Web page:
Snowe: PAYGO Has to Be in Budget
Sen. Olympia Snowe (R-Maine) indicated Monday that she would give Senate Democrats the votes they need to block passage of the 2005 budget resolution if it comes back from a House-Senate conference without stringent restraints on spending.
“From my standpoint, it wouldn’t be likely that I would support it” without a Senate-adopted amendment instituting pay-as-you-go rules for both new spending and tax cuts, Snowe said.
The rule would require 60 votes to approve any new deficit spending not included in the budget resolution. The House did not include similar language, though a separate bill moving in the chamber would apply PAYGO rules only to new spending, not to tax cuts.
“PAYGO needs to treat spending and tax cuts equally. That’s the message I would send to the conferees,” Snowe said. “It would place me in a very difficult position if it comes back without it.”
Snowe said she did not want to take a more forceful stance because she did not want to be seen as “issuing ultimatums.”
“I’d prefer to have a discussion with the leader first,” she said of needing to explain her position to Senate Majority Leader Bill Frist (R-Tenn.)
If Snowe stands her ground, Democrats — all but one of whom opposed the GOP-drafted budget — appear to have enough votes to block the budget blueprint from governing Congressional spending.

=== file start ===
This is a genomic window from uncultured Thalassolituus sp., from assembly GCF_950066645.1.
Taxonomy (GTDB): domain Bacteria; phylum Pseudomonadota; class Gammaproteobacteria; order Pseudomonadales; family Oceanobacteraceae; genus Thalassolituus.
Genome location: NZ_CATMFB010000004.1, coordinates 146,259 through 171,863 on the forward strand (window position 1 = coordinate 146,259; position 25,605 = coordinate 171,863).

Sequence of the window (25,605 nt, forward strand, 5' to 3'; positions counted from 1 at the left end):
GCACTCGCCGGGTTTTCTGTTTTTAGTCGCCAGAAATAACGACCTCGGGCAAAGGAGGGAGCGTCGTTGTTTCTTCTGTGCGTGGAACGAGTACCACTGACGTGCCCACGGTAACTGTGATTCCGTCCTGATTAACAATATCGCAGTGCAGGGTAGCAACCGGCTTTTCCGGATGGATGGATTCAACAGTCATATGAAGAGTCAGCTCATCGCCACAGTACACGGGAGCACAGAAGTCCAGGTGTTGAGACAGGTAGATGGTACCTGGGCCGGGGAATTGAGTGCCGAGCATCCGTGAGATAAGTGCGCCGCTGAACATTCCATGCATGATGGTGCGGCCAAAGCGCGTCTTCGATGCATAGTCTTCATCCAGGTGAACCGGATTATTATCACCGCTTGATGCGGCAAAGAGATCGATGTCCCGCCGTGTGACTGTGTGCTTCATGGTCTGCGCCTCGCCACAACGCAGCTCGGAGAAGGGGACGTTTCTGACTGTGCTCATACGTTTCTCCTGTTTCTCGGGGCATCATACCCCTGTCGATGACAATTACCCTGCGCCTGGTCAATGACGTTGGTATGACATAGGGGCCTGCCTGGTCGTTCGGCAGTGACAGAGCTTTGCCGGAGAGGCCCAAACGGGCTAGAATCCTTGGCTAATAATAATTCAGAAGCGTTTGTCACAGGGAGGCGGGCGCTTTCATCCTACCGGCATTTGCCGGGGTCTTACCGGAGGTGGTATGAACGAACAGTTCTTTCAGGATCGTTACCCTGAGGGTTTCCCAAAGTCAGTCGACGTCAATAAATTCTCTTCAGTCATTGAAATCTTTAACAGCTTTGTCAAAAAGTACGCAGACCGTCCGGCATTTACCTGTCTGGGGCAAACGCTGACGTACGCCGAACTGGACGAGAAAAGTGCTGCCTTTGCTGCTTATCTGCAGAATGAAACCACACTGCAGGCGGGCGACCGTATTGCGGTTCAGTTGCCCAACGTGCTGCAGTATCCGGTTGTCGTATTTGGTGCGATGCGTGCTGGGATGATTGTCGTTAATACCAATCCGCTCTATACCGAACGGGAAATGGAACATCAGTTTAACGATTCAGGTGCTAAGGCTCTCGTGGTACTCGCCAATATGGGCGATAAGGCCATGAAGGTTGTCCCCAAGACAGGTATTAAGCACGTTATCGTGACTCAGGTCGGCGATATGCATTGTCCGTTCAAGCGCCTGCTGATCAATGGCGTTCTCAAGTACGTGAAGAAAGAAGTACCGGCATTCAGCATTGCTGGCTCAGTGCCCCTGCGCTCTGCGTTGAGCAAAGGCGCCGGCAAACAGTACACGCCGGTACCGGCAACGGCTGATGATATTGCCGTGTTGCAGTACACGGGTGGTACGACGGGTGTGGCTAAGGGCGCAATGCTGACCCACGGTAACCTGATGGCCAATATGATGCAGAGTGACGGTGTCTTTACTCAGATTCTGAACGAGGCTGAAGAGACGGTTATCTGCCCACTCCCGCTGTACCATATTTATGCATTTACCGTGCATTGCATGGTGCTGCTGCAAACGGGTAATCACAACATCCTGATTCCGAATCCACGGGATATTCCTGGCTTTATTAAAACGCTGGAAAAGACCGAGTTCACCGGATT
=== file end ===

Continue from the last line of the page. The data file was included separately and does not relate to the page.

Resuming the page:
Sens. John McCain (R-Ariz.) and Lincoln Chafee (R-R.I.) have already said they would not vote for the measure unless it includes the spending restraints passed narrowly by the Senate.
The loss of those two Republicans plus Snowe would give GOP leaders a maximum of 49 votes — one short of the number they need to have Vice President Cheney break a 50-50 tie.
But a senior Senate GOP aide said Republicans hope to convince a few Democratic moderates to break ranks.
Snowe, meanwhile, appeared skeptical of a proposal floated by GOP budget writers in both chambers Monday. The proposed compromise on PAYGO would allow the Senate to keep the rules it adopted, while leaving the House without any such restraints.
“You have to have something that’s solid,” she said. “It’s hard to anticipate how they would craft that. … We have to treat these issues very seriously if we’re going to impose some means of fiscal discipline.”
Still, Snowe noted that she supported a budget resolution last year that included different tax-cut numbers for the House and Senate.